Spine tumors can be benign or malignant. Most malignant tumors are metastatic and spread to the spine from other primary locations such as breast, lung, prostate, melanoma, etc. Benign tumors tend to arise directly from the tissue they are attached. Fortunately, most intra-dural tumors are benign.
The dura is the membrane covering the brain and spinal fluid. Within the dura is the brain, spinal cord and caudal equina. The dura is the barrier that contains the spinal fluid.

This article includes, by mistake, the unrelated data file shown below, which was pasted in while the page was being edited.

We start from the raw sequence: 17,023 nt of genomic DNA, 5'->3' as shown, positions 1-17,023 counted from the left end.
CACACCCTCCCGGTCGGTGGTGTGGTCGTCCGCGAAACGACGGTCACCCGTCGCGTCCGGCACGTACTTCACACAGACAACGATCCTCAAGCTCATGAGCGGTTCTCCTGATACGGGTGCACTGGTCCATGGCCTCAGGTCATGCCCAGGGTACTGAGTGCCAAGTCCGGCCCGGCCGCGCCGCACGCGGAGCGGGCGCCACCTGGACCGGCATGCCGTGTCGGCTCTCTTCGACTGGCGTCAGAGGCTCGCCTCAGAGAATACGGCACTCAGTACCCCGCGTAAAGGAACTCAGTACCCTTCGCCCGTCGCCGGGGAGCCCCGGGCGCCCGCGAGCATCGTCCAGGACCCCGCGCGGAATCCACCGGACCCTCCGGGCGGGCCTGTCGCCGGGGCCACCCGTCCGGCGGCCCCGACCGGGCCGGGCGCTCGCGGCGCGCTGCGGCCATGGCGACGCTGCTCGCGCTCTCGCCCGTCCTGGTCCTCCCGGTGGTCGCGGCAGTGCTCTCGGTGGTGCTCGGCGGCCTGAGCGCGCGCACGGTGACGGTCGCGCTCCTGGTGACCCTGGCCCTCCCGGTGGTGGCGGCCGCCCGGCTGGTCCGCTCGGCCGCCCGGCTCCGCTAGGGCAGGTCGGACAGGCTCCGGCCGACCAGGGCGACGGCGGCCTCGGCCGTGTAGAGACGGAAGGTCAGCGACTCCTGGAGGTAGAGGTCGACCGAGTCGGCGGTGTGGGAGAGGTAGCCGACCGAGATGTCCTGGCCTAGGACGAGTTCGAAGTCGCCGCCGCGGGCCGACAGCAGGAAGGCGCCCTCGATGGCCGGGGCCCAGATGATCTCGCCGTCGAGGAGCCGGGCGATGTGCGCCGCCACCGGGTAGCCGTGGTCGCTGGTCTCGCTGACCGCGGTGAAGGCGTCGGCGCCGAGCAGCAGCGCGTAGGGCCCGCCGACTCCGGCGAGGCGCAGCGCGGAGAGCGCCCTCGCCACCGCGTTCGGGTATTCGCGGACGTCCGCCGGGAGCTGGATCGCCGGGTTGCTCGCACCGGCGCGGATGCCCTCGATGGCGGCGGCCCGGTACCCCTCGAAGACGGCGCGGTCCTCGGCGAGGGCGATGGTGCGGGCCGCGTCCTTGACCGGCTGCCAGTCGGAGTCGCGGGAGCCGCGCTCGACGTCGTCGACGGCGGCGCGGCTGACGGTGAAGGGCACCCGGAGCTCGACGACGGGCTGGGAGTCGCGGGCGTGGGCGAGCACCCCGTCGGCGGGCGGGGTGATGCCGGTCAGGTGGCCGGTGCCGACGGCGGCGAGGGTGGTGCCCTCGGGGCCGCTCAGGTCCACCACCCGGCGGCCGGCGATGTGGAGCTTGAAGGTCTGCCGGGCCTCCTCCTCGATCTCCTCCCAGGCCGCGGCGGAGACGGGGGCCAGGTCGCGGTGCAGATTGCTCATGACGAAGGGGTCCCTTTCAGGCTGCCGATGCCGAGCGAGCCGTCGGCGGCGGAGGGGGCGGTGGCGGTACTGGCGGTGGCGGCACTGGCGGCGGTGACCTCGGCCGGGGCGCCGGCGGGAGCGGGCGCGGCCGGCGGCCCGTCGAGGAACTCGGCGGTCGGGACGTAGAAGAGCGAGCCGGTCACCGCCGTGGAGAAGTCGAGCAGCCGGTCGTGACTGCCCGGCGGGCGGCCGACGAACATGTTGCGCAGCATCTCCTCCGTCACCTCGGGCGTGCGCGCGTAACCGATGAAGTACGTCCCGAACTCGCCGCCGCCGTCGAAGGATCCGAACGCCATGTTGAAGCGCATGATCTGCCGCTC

This video demonstrates removal of a large benign tumor from the dura in the lumbar spine. It demonstrates what the nerves look like and how each nerve is associated with a tiny artery that provides nutrition to the nerve. CSF (spinal fluid) is seen flowing in the dura throughout the 2+ hour operation. The brain produces nearly a quart of spinal fluid daily. If spinal fluid is not readily seen bathing the nerves throughout surgery, then a blockage is usually found above the surgery site. This blockage may be another tumor, spinal stenosis, or arachnoiditis.